The contest to succeed Goldman Sachs CEO Lloyd Blankfein is over

David Solomon, lone heir apparent.
David Solomon, lone heir apparent.
Image: Reuters/Lucy Nicholson
We may earn a commission from links on this page.

Just days after the Wall Street Journal reported that Goldman Sachs CEO Lloyd Blankfein is preparing to step down by the end of the year, one of the two main candidates to succeed him is out.

Harvey Schwartz, the bank announced today, will retire in April after 20 years with the firm. That leaves David Solomon as Goldman’s lone president and chief operating officer; the two men had shared the roles since January 2017.

Investors remain unfazed by the shuffle. After the report of Blankfein’s impending departure began circulating on Friday, the shares registered a brief dip and then quickly recovered. Today, Goldman’s share price is up 0.7% as of this writing. The shrug by the markets suggest the firm has successfully communicated a commitment to an orderly transition.

Solomon’s emergence as the heir apparent came fast compared with contests for other high-profile CEO roles. The succession of Jack Welch, the former CEO of General Electric, took six years, turning into a closely-watched, three-man horserace that finally ended when Jeffrey Immelt won the role in 2000. (The recent hunt for Immelt’s replacement was far less dramatic, if all the more crucial to the company’s future.) Then there’s JPMorgan Chase, where a stream of executives have left the bank either on the understanding that they are not leading candidates to replace CEO Jamie Dimon, or perhaps in a break in their patience as they wait for the long-serving Dimon to announce a retirement date. Dimon has promised, however, that a company insider will succeed him.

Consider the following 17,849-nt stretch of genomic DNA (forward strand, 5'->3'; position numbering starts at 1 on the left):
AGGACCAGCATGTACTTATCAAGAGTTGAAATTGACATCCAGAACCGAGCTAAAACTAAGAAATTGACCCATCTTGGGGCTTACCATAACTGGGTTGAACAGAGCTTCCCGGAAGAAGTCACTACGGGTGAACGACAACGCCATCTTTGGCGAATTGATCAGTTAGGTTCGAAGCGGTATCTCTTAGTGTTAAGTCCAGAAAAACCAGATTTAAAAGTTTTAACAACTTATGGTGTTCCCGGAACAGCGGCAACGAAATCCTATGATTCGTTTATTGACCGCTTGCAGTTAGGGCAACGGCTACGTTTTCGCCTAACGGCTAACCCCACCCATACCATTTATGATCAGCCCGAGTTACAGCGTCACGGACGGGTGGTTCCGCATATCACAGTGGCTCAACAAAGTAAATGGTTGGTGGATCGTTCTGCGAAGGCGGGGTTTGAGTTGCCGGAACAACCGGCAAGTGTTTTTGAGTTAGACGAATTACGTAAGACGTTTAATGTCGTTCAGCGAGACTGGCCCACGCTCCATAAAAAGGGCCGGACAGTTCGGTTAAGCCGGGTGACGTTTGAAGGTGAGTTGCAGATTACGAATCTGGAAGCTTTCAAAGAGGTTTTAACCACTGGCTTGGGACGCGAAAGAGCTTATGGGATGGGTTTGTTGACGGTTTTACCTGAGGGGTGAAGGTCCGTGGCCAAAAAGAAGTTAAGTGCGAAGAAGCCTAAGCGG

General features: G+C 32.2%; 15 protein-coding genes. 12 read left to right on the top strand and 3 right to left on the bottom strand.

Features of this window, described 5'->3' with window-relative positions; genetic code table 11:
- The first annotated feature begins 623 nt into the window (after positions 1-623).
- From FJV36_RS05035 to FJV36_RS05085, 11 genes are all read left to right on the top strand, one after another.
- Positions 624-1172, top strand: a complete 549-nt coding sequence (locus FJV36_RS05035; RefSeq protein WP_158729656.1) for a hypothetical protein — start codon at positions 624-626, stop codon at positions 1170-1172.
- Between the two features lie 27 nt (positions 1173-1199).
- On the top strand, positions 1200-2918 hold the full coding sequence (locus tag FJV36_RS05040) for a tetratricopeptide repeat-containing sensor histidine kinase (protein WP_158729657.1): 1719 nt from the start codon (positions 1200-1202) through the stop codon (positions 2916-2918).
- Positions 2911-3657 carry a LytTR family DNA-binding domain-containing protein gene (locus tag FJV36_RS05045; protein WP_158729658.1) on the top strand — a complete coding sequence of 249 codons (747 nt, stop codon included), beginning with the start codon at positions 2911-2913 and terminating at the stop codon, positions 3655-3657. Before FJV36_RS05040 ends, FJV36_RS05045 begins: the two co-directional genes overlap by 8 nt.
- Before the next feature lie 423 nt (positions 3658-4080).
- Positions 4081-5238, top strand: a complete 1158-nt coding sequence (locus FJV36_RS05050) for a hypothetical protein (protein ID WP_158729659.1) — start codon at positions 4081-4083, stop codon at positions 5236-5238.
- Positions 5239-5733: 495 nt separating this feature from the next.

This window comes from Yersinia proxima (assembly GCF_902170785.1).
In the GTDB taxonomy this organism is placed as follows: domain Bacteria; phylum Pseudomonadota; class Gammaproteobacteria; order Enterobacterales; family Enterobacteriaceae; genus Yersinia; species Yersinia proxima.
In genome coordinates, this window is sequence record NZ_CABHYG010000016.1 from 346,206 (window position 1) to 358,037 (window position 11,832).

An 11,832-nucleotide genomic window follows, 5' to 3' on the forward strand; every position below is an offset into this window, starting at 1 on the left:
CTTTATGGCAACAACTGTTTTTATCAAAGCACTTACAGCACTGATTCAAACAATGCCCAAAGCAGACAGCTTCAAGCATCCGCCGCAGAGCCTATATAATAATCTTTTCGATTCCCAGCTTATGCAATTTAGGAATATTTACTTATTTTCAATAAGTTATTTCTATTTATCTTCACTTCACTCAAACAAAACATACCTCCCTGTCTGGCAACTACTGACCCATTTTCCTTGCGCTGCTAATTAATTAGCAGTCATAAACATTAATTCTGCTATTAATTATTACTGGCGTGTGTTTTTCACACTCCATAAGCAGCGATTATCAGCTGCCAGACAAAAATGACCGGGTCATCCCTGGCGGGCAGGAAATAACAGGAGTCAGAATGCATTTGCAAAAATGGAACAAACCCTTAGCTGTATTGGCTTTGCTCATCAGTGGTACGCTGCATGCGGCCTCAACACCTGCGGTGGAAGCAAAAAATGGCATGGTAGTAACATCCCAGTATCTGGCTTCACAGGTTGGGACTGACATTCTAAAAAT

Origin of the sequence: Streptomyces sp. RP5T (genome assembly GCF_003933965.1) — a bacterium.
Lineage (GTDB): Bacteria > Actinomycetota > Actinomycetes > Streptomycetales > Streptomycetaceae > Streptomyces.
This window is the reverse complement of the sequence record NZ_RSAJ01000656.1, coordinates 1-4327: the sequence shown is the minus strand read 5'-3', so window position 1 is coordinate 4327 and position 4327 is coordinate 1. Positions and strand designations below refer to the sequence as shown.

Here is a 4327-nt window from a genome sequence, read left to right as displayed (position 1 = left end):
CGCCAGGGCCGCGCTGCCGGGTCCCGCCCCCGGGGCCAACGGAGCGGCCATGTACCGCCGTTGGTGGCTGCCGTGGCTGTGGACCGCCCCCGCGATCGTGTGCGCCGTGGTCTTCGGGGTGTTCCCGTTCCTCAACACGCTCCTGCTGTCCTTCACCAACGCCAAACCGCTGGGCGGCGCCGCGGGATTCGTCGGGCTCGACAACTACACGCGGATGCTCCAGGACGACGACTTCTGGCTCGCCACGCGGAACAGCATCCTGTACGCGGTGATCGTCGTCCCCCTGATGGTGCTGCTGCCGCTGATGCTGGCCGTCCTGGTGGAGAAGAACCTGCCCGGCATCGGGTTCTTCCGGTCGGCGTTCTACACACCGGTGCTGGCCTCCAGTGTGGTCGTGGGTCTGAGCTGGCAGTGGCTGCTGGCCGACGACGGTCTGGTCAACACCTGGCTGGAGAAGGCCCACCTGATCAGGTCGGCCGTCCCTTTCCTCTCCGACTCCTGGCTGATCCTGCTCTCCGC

An internal pick often indicates a desire by the board for continuity. But Goldman’s next-in-line might also mark new priorities for Goldman. In the aftermath of the financial crisis, the famously high-risk, high-return trading house is now redirecting resources into consumer banking and low-fee index funds.

Solomon joined Goldman in 1999 as an outside partner, focusing on building out the company’s high-yield debt business. He later took over the bank’s investment banking division, where profits doubled and revenue rose 70% during his tenure. Schwartz, meanwhile, had followed in Blankfein’s footsteps, working his way through the company as a trader. By 2008, he was running the trading division. In 2009, Schwartz’ department made more than $33 billion for the bank. But today Schwartz found out, on a very personal level, what Wall Street observers have been saying for years: trading doesn’t pay like it used to.